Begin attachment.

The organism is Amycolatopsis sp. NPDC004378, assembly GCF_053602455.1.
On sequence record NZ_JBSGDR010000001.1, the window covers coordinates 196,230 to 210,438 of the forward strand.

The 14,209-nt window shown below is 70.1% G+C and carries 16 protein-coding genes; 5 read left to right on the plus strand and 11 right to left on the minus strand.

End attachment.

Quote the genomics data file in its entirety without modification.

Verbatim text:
The organism is Amycolatopsis sp. NPDC004378, assembly GCF_053602455.1.
On sequence record NZ_JBSGDR010000001.1, the window covers coordinates 196,230 to 210,438 of the forward strand.

The 14,209-nt window shown below is 70.1% G+C and carries 16 protein-coding genes; 5 read left to right on the plus strand and 11 right to left on the minus strand.